- The Washington Times - Tuesday, May 18, 2004

ATLANTA — Arab militias accused of killing thousands of black African villagers in western Sudan are highly organized, with gruesome tasks such as looting, raping and killing assigned to dedicated units, Western relief workers said yesterday. But the workers stopped short of calling the militia’s actions “genocide” for fear of being expelled by the Sudanese government.

“Unfortunately, we rely on our relationship with the government of Sudan for operational permits that give us access to populations in distress,” said Gerald Martone, director of emergency response for the International Rescue Committee, a New York-based refugee aid organization.

“We can’t have an antagonistic relationship with them, so it causes a great deal of consternation for us, as aid workers, to work alongside a government who we feel is, perhaps, also complicit in this.”

Sudan has been embroiled in a 20-year civil war, driven in part by the government’s desire to transform the country into a Muslim state and a hunger for self-determination in the southern, non-Muslim part of the country.

Two million Sudanese had been killed and almost 4 million had been displaced by the time both sides sat down for the latest phase of peace talks last year.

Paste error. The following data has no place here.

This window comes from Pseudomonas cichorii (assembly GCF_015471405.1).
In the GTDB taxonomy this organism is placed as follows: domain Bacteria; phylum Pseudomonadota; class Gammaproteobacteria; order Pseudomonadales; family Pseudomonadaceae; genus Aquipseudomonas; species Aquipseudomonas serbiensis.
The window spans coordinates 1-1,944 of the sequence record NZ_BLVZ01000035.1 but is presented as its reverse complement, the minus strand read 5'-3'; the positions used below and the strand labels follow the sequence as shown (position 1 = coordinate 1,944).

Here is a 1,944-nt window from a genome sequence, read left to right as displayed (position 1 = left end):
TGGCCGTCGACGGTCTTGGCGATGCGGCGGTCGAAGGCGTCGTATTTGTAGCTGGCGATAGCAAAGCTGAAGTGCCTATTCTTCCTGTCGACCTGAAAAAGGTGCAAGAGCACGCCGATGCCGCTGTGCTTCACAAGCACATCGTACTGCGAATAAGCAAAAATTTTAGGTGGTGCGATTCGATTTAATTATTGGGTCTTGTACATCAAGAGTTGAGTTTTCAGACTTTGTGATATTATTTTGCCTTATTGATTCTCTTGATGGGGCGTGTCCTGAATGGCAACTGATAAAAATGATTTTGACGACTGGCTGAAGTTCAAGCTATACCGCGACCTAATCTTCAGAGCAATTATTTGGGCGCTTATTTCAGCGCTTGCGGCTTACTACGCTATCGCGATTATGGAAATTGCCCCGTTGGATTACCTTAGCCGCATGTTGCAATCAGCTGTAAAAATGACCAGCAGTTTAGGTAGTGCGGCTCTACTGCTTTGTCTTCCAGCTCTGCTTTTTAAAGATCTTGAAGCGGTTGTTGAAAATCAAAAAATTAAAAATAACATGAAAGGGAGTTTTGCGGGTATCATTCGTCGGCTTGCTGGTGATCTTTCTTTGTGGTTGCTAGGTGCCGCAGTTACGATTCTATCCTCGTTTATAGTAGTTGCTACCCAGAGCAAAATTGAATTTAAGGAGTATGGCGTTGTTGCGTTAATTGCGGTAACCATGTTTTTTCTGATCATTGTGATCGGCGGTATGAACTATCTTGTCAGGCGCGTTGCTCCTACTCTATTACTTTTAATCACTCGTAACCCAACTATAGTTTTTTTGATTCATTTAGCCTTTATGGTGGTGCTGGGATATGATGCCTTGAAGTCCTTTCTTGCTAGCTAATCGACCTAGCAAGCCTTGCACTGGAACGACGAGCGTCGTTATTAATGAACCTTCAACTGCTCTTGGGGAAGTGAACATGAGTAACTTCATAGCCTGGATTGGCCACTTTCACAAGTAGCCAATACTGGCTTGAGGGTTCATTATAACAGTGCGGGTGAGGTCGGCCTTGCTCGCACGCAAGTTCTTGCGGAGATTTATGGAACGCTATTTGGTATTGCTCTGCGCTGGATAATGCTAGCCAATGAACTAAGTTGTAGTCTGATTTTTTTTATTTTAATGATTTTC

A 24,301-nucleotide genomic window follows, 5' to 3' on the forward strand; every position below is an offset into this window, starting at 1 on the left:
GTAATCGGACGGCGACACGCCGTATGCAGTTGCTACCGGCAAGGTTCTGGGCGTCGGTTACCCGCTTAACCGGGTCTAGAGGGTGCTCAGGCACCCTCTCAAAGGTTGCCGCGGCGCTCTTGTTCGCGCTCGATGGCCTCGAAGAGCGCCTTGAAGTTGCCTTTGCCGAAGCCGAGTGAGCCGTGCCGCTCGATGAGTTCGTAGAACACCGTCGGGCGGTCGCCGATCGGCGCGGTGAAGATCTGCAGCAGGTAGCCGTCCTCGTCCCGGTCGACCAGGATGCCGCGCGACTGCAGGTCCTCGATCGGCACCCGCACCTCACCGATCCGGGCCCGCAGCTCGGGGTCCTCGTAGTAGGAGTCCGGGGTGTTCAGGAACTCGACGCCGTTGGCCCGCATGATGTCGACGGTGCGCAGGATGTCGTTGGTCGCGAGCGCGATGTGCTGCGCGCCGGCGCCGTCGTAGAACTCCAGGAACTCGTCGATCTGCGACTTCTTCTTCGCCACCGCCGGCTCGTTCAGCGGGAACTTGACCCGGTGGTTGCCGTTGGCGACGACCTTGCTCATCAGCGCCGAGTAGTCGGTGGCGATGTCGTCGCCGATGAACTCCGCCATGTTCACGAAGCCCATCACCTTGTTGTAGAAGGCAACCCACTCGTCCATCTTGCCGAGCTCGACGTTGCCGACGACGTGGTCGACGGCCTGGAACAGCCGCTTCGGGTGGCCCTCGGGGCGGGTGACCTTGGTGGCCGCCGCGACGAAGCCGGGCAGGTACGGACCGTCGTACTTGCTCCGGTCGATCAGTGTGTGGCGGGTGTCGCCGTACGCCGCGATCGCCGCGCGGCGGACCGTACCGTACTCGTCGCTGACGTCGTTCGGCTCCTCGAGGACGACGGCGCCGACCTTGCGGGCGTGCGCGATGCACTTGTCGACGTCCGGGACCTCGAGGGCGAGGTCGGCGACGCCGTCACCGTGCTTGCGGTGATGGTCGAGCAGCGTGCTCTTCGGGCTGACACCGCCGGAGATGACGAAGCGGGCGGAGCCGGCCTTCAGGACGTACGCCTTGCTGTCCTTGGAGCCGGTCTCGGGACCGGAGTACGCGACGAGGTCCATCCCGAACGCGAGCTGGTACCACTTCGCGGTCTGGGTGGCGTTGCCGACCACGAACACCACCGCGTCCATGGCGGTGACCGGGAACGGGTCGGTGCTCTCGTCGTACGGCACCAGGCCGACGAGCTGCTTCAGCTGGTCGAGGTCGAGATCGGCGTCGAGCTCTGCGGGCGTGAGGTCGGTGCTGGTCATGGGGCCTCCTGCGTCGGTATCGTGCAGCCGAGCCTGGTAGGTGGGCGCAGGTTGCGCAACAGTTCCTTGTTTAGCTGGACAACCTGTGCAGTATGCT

In the midst of those talks, rebels in the western province of Darfur began their own insurgency against the government, in hopes of winning self-determination as well.

In response, Mr. Martone said, the government unleashed local Arab militias called “janjaweed” to quash the revolt. Villages were bombed, and janjaweed on horseback massacred, raped and robbed those left alive at a rate of hundreds a day.

“The way these militias have carried out their raids into these villages is particularly diabolical,” Mr. Martone said at a panel discussion at the Atlanta-based Carter Center.

“It’s diabolical because they’re efficient. These militia groups are divided into groups that are responsible for burning, for razing farms, for burning homes, for stealing livestock, for stealing property. There are even groups of men on horses who are responsible for raping women and girls.”

The United Nations estimates that about 120,000 Darfurian refugees have fled to Chad and that 1 million more are displaced throughout the region.

Because the foreign presence in the region is small, Mr. Martone said, there are no exact statistics on how many people have been killed.

Mr. Martone said some of the Darfurians he met spoke openly about janjaweed militias riding through their villages screaming “Kill the Negroes” and “The black Africans must go.”

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